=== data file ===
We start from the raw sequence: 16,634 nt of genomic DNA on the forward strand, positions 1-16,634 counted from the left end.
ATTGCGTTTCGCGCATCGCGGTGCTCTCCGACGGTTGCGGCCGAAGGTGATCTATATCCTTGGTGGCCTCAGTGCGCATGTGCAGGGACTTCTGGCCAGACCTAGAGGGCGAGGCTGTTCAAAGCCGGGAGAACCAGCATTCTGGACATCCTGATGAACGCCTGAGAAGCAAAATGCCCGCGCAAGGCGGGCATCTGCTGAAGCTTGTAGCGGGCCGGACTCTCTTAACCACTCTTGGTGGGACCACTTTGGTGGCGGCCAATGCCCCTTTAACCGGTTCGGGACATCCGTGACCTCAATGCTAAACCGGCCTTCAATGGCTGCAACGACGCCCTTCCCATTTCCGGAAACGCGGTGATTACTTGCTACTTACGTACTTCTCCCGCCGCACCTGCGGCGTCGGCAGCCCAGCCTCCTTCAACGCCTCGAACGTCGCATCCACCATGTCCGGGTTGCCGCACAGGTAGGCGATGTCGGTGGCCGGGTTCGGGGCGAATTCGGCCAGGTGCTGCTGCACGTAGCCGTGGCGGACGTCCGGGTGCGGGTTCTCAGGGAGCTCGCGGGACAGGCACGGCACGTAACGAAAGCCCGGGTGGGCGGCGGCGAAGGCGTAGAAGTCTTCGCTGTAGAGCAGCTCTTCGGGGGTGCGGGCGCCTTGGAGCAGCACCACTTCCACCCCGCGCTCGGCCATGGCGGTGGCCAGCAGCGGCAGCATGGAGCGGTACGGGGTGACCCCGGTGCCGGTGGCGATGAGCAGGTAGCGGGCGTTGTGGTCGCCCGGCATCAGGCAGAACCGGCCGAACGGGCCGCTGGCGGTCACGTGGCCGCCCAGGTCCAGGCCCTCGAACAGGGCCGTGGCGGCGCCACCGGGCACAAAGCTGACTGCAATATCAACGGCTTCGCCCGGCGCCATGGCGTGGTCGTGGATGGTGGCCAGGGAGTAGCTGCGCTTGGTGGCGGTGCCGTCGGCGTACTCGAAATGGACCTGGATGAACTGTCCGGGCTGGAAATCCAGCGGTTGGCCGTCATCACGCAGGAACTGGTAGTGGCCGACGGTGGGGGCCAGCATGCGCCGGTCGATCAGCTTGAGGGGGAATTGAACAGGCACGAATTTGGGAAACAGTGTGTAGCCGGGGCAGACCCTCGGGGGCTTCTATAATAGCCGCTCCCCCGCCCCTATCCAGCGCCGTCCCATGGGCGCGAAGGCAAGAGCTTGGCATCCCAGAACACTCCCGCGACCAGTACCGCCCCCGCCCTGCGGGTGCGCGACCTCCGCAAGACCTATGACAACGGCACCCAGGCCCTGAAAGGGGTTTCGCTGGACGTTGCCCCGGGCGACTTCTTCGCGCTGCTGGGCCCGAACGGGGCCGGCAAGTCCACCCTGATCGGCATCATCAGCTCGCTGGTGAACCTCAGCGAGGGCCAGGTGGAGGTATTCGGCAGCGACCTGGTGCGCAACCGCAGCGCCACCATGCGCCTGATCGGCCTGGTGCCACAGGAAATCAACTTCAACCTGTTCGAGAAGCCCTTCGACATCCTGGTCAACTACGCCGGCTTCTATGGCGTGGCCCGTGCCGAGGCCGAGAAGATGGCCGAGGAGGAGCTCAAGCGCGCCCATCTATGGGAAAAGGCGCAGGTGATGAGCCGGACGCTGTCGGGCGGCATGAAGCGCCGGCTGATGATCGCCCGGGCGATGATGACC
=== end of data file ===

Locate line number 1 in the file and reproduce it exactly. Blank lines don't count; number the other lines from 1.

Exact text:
We start from the raw sequence: 16,634 nt of genomic DNA on the forward strand, positions 1-16,634 counted from the left end.